This year, the Classes of 2008 Blackwell Medical Scholars, seniors Meaghan McCarthy and Nicholas Baranco, will graduate and go on to study at the SUNY Upstate Medical Center.
Applying during their senior year of high school, McCarthy and Baranco met the rigorous academic requirements and demonstrated a commitment to a career in medicine as required for the scholarship. As recipients, they receive full-tuition scholarships for four years here as well as a guaranteed seat in medical school at SUNY Upstate Medical Center, and a waiver of the requirement to take the Medical College Admission Test.
Growing up in Malone, N.Y., McCarthy, a biology major and dance minor, says she always wanted to be involved with medicine. “I was one of those kids who knew at an early age that I wanted to be a doctor. Both of my parents are nurses, and so I grew up watching the Discovery Channel (and not ER) and listening to descriptions of operations over the dinner table. I guess I inherited from them a fascination with the human body and how it works.” As a dance minor and through her Anatomy of Dance class, McCarthy was able to connect dance to medicine and gain a rounder, more personal take on medicine. “It just made sense.”
While at HWS, McCarthy has interned at the Biology Summer Science Program as a research assistant under Dr. Ning Zhang at the New York State Agricultural Experiment Station (NYSAES),an extension of Cornell University. During her internship, McCarthy researched DNA hybridization using macroarrays. “I would estimate that I ran hybridization tests on over 100 plant and soil samples, which are routinely submitted to the NYSAES, in order to test the effectiveness of the macroarray diagnostic technique.” In addition, McCarthy appears as the second author of an article titled “A Macroarray System for the Detection of Fungal and Oomycete Pathogens of Solanaceous Crops,” which was recently submitted to American Phytopathological Society of Plant Disease.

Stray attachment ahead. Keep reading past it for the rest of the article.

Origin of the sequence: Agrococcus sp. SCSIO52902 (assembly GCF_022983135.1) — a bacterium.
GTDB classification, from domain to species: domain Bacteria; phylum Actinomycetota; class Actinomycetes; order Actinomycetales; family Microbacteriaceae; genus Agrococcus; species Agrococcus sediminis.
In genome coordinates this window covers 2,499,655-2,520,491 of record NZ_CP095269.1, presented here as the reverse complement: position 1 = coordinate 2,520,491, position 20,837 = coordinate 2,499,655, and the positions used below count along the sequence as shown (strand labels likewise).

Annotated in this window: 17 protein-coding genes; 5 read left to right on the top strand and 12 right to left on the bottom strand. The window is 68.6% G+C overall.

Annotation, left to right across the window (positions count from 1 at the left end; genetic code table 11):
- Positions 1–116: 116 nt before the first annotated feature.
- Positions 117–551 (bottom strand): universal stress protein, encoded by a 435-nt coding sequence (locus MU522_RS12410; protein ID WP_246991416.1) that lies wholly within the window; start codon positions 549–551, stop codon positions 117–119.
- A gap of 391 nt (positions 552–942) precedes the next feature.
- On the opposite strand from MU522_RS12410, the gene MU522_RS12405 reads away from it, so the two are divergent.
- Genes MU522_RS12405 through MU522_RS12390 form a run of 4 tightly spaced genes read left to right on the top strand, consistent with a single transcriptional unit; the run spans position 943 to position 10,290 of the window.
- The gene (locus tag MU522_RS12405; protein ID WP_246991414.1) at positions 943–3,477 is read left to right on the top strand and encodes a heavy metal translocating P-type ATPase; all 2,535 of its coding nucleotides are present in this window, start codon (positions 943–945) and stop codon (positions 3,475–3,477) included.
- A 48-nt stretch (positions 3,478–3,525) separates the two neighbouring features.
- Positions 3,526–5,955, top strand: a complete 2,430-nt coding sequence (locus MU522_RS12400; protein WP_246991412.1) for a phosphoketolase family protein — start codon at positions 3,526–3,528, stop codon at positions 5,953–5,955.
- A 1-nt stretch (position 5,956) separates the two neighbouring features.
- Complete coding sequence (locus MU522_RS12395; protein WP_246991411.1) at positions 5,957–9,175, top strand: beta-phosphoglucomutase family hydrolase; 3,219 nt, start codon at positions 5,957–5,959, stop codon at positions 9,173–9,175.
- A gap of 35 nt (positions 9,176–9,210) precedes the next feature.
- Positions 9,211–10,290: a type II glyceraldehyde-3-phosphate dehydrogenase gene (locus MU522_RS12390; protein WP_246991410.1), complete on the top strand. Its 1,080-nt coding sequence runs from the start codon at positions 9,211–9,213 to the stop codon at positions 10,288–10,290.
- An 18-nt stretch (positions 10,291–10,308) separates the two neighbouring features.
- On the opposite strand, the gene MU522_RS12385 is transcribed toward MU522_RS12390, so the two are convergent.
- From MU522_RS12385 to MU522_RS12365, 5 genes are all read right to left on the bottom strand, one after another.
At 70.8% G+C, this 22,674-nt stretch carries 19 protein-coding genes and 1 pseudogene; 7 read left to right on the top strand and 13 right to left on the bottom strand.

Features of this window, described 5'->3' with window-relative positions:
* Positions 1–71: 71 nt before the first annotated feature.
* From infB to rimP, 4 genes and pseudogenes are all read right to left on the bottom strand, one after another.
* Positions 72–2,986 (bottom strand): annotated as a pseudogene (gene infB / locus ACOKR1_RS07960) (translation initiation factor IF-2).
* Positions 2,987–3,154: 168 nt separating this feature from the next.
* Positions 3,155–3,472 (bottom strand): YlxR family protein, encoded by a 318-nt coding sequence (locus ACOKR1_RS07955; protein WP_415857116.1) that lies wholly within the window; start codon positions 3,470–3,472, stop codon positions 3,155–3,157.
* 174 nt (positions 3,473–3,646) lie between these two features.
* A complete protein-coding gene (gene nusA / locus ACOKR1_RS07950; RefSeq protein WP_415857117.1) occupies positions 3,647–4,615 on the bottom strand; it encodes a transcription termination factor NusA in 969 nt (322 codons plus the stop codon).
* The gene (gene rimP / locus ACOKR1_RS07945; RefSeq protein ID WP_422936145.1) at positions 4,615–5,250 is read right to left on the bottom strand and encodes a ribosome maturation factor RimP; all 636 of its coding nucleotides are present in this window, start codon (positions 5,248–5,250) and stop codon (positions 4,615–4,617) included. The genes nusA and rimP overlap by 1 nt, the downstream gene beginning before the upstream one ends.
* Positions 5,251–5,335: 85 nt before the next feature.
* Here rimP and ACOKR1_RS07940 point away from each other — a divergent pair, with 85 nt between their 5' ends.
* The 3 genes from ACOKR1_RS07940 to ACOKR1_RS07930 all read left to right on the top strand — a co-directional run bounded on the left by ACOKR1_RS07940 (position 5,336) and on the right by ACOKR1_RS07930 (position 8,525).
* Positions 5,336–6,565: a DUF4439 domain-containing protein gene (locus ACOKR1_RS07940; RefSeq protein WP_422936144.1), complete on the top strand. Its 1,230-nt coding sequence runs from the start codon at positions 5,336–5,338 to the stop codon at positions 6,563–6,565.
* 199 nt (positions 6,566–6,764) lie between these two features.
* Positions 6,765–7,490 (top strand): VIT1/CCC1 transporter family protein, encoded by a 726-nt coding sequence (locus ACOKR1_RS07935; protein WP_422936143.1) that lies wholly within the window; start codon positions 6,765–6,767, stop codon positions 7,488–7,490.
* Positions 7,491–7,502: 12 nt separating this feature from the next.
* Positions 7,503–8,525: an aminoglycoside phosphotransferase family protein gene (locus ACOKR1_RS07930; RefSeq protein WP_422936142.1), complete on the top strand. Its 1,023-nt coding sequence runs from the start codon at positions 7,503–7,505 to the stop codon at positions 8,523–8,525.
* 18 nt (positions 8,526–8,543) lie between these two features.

She also interned at the Finger Lakes Surgical Center in Geneva and at Geneva General Hospital. Without the pressure of the MCATs and their requirements and with her requisites completed, McCarthy says she got to try some things she never expected to, like research at the NYSAES for two summers, a semester abroad in Galway and singing in an a cappella group. “It’s been really fun.”
Baranco, who hails from Sewanee, Tenn. (a town of less than 2000), is a physics major and German minor and also knew from a very young age (four, he estimates) that he wanted to be a doctor. He is currently interning at Geneva General Hospital in the radiology department, and, concordant with his interest in surgery, this fall he interned at Geneva General with Dr. Peter D’Silva, a senior surgeon. His time at the hospital was divided between the office and the operating room, allowing him to see different sides of medicine.
Like McCarthy, Baranco says that the Blackwell Scholarship afforded him opportunities “to do what he wants to do [at HWS], to take advantage of a liberal arts curriculum.” Baranco has taken advantage of both the sciences and the foreign languages at Hobart and William Smith. “The entire physics department has been extremely influential to me throughout my years at HWS,” says Baranco. “Professor Penn has pushed me to new levels of academic achievement. Professor Allen has helped me to understand physics and my life goals in a much clearer way.”
But Baranco’s scholarly interests don’t end at the lab door. “I love studying German culture, language and literature,” he says. “Professor Klaus’ passion for the language and his ability as a professor motivated me to pursue studying German at HWS. Ultimately, he played a huge role in my decision to study abroad in Tübingen last spring.”
Baranco is also an active Eagle Scout as well as a fencing instructor for the HWS club team, which he got involved in during his first year.
Both McCarthy and Baranco will attend the SUNY Upstate Medical Center, continuing in the pursuit of their collective childhood ambition of becoming Dr. McCarthy and Dr. Baranco.